POSTED: Saturday, May 4, 2013 - 8:00pm
UPDATED: Saturday, May 4, 2013 - 8:04pm
CNN — Wayne LaPierre, the nation's most visible gun-rights advocate, rallied supporters on Saturday for a renewed fight against gun control, saying membership is up since the Newtown massacre, and calling the effort to stop new limits a "long war" and a "fight for everything we care about."
The National Rifle Association's executive vice president vowed in remarks at the group's national convention that "we will never surrender our guns." He implored members to step up their outreach to members of Congress as part of a fight against "elites" and others who "use tragedy to try to blame us, to shame us" into compromise and who "want to change America, our culture and our values."
LaPierre delivered a speech heavy on militaristic and sweeping patriotic rhetoric. It was a signature moment at the weekend event, which sought to embrace a culture war theme in its so-far successful fight in Washington against recent gun-control initiatives. LaPierre singled out President Barack Obama, who has pushed for new firearms restrictions following the December 2012 massacre at Sandy Hook Elementary School in Newtown, Connecticut, which left 20 children and six adults dead.
The killings jolted the nation and energized gun-control advocates, while putting pressure on LaPierre's group and testing its political muscle anew. Polls have shown most Americans favoring some kind of new restrictions.
LaPierre said NRA membership has spiked, reaching a record 5 million, and he implored members to counter efforts by leading gun-control advocates, like New York Mayor Michael Bloomberg, Obama, and Democrats in Congress.
"We are in the midst of a once-in-a-generation fight for everything we care about. We have a chance to secure our freedom for a generation, or to lose it forever," LaPierre said.
"We must remain vigilant, ever resolute, and steadfastly growing and preparing for the even more critical battles that loom before us," he said.
LaPierre disparaged what he called Obama's "all-out siege against our rights" and efforts in Congress to enact new gun control measures, calling it "political posturing."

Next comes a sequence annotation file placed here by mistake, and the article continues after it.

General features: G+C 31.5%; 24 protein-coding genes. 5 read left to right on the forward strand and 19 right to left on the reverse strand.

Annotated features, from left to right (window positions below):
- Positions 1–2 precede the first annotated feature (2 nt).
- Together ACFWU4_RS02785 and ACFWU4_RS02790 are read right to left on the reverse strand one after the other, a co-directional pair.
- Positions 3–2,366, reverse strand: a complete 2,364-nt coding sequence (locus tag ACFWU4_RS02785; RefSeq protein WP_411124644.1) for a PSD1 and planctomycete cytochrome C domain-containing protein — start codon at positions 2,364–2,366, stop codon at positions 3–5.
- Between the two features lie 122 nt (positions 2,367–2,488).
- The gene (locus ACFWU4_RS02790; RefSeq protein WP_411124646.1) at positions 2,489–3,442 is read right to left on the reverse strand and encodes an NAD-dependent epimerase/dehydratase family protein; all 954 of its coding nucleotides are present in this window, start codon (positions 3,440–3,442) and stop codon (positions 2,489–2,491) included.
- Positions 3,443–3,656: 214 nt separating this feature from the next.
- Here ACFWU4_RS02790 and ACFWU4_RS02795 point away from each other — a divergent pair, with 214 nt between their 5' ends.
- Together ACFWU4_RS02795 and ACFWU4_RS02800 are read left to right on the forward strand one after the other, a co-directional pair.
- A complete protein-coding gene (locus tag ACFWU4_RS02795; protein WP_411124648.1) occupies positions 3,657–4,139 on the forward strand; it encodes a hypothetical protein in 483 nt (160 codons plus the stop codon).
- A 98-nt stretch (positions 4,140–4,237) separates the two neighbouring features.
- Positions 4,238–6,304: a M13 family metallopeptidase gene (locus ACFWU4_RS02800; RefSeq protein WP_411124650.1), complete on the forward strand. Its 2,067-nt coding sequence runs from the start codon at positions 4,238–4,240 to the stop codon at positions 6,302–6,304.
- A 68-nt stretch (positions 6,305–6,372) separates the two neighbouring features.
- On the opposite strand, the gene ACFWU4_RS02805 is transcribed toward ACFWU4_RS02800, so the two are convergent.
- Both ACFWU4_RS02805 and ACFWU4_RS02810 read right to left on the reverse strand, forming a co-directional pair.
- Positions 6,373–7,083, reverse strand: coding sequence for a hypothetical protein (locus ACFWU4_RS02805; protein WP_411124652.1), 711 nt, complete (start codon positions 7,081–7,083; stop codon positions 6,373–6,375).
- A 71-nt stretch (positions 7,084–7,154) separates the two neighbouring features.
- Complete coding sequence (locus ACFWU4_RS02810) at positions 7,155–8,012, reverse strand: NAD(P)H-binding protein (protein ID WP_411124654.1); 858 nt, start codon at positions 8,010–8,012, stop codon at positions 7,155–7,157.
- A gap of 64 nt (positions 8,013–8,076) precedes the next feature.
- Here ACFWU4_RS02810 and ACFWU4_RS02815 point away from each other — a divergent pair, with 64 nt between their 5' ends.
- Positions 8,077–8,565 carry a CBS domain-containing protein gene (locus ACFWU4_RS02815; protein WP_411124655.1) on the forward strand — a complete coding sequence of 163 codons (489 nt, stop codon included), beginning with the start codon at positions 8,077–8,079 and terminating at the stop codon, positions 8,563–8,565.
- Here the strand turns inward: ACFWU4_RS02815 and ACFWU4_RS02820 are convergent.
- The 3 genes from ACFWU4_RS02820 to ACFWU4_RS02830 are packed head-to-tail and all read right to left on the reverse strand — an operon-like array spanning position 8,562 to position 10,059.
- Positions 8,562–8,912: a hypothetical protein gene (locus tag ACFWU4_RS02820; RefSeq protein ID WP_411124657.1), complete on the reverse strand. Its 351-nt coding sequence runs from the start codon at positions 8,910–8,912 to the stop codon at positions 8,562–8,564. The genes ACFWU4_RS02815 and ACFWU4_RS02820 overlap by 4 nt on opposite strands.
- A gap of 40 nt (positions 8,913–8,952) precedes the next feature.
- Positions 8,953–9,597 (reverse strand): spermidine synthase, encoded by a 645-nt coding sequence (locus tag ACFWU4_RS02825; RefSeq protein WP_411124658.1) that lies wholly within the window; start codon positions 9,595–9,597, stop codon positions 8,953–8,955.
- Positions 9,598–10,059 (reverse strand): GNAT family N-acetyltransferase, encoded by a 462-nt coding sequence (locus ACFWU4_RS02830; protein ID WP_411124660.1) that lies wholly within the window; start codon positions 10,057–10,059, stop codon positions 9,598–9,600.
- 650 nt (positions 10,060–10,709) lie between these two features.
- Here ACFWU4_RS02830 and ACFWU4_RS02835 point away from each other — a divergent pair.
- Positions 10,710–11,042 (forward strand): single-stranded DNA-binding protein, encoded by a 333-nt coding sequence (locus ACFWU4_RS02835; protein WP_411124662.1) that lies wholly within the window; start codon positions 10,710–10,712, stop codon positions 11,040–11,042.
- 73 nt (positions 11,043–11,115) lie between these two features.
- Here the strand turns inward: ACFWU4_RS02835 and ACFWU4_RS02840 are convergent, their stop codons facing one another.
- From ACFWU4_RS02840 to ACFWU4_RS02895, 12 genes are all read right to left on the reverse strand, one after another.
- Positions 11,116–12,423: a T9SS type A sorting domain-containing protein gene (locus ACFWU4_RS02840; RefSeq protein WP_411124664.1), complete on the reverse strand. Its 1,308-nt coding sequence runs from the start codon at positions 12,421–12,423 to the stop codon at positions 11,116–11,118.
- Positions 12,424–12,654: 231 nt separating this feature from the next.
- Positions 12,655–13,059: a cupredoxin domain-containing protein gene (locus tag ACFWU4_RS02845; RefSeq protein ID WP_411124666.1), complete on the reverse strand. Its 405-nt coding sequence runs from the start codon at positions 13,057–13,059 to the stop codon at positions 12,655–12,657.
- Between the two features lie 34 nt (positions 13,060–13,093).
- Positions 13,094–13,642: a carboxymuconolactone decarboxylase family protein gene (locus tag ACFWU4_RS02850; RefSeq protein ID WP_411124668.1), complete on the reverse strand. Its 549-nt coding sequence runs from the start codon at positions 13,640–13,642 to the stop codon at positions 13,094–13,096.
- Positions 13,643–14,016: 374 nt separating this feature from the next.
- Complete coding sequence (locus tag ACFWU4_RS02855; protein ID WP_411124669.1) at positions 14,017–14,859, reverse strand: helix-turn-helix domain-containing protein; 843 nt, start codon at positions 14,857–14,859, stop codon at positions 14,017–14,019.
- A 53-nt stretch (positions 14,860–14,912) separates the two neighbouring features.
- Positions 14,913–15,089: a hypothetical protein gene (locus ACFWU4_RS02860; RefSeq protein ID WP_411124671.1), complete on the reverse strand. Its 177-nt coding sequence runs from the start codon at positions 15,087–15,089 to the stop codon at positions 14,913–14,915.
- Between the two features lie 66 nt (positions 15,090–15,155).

"Mr. President, you can give all the speeches you want. You can conjure up all the polls you can and call NRA members all the nasty names you can think of, but your gun control legislation won't stop one criminal, wouldn't make anyone safer anywhere," LaPierre said.
"And that flawed failure lost on its merits and got the defeat it deserved," he said, referring to the setback sustained by gun control advocates last month when a bipartisan compromise to expand background checks failed in the Senate.
The outcome was considered a victory for gun rights advocates, who lobbied hard to block its passage. Obama has vowed to keep pursuing new restrictions, and a co-author of the ill-fated legislative amendment is working to revive it.
LaPierre and the NRA propose, instead, that current laws be enforced, that schools include armed guards, that the government rebuild a "broken mental health system," and "for God's sake, leave the rest of us alone!"
LaPierre said the failed compromise background check proposal by Sens. Joe Manchin, a West Virginia Democrat, and Pat Toomey, a Pennsylvania Republican, were ineffective.
"The Manchin-Toomey bill you later backed wouldn't have prevented Newtown, wouldn't have prevented Tucson or Aurora," he said of other deadly mass shootings in Arizona in 2011 and Colorado last July, "and won't prevent the next tragedy,"
"None of it, any of it have anything to do with keeping our children safe at school anywhere," he said.
LaPierre also struck out specifically at Bloomberg, who has poured funds into the group Mayors Against Illegal Guns, for acting as a "national nanny" and criticized the media for, as he said, failing to hold Obama accountable.
Incoming NRA President Jim Porter is setting his sights on congressional midterm elections in 2014 as crucial in the gun rights debate, urging members to support House and Senate members who have voted against recent efforts to instate a background check system.